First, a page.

This photo from the DEC information website, shows that blue-green harmful algae blooms may look like blue, green or white spilled paint on the water surface.
Cazenovia The New York State Department of Environmental Conservation has confirmed the presence of blue-green algal blooms in Cazenovia Lake. This type of algae can be irritating – even toxic – to humans in large enough concentrations, and the DEC is recommending no one drink the lake water and swimmers be sure to avoid contact with any floating rafts, scums and discolored water.
The confirmation of blue-green algal blooms in Cazenovia Lake was made by the DEC on Aug. 13 and reported on their website on Aug. 16. The Cazenovia Town Board was informed of the algal blooms this past weekend, Town Councilor Liz Moran told members of the Cazenovia Lake Association at its annual meeting on Monday, Aug. 19.
While the DEC website did not list the extent of the blooms in the lake – whether localized, widespread or in open water – Moran said the board was informed they were in “low concentrations.” She said the town has not issued any emergency declaration to close the swimming areas or restrict lake use at this time and nobody has reported any illnesses from blue-green algae exposure.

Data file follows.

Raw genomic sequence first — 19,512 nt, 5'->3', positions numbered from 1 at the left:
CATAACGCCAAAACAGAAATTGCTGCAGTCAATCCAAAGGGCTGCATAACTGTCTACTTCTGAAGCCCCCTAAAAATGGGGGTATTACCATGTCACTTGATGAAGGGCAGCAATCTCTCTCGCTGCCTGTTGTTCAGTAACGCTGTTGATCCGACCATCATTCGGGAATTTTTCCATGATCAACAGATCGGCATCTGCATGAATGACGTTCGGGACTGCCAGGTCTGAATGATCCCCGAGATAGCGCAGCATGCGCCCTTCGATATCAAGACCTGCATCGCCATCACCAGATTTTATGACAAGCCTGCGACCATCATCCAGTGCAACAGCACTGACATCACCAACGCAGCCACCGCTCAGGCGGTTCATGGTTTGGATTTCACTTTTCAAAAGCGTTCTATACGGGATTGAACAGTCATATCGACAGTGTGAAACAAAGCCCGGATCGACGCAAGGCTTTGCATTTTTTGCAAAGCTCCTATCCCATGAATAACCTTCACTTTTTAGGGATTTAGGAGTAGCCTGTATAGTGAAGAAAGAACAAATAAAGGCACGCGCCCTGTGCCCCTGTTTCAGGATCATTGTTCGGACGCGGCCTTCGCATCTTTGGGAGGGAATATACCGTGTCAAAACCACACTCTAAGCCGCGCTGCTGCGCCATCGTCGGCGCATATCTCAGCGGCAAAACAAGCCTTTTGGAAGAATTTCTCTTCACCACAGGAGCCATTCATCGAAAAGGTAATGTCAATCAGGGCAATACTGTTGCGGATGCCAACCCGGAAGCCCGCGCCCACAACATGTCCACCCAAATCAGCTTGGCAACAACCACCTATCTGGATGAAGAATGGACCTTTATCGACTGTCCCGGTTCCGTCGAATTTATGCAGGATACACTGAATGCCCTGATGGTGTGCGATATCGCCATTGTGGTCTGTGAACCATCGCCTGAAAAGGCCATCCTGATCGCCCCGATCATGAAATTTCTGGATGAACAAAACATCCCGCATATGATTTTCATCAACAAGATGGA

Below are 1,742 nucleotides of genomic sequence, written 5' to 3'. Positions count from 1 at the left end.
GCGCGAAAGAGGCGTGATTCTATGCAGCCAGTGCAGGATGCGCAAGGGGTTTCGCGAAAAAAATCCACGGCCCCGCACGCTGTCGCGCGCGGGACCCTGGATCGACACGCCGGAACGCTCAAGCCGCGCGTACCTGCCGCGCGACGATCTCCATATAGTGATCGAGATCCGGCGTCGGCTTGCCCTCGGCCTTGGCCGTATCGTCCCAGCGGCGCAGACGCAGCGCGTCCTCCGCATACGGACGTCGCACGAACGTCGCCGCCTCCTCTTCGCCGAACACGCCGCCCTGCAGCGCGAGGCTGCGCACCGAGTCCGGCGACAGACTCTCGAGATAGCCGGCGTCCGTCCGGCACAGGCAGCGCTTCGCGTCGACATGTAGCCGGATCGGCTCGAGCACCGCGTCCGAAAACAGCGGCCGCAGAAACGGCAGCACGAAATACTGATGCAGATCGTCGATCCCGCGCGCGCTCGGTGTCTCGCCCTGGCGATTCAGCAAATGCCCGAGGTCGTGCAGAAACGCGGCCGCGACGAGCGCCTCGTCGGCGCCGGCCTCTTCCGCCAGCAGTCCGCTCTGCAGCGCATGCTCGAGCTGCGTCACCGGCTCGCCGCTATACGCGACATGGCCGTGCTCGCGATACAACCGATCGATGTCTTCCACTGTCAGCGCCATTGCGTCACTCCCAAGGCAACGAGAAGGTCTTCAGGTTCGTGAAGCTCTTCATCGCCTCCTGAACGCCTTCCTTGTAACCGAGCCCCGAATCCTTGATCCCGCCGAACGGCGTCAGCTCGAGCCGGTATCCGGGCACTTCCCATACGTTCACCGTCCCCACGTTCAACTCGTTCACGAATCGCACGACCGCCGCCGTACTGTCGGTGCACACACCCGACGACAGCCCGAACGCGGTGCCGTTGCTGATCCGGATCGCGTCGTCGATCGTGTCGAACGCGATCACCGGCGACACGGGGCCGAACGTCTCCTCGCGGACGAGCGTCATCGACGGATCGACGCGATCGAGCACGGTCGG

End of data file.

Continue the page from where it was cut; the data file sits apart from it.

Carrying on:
A call to the regional DEC office in Syracuse was not returned.
Blue-green algae, technically known as cyanobacteria, are naturally present in lakes and streams in low numbers. Blooms may be triggered by a combination of water and environmental conditions, including excess nutrients such as phosphorus and nitrogen, sunlight, low-water or low-flow conditions, calm water and warmer temperatures.
According to the DEC, blue-green harmful algae blooms may look like parallel streaks, usually green, on the water surface; like green dots in the water, or green globs on the water surface; like blue, green or white spilled paint on the water surface; or they may make the water look like pea soup.
Non-toxic green algae blooms can look like floating rafts on the water; like bubbling scum on the water and may be entangled with other plant material; can look silky, hairy or like wet fabric on the rocks, plants or water surface; or can look stringy or hairy or like a tumbleweed in the water or on the lake bottom.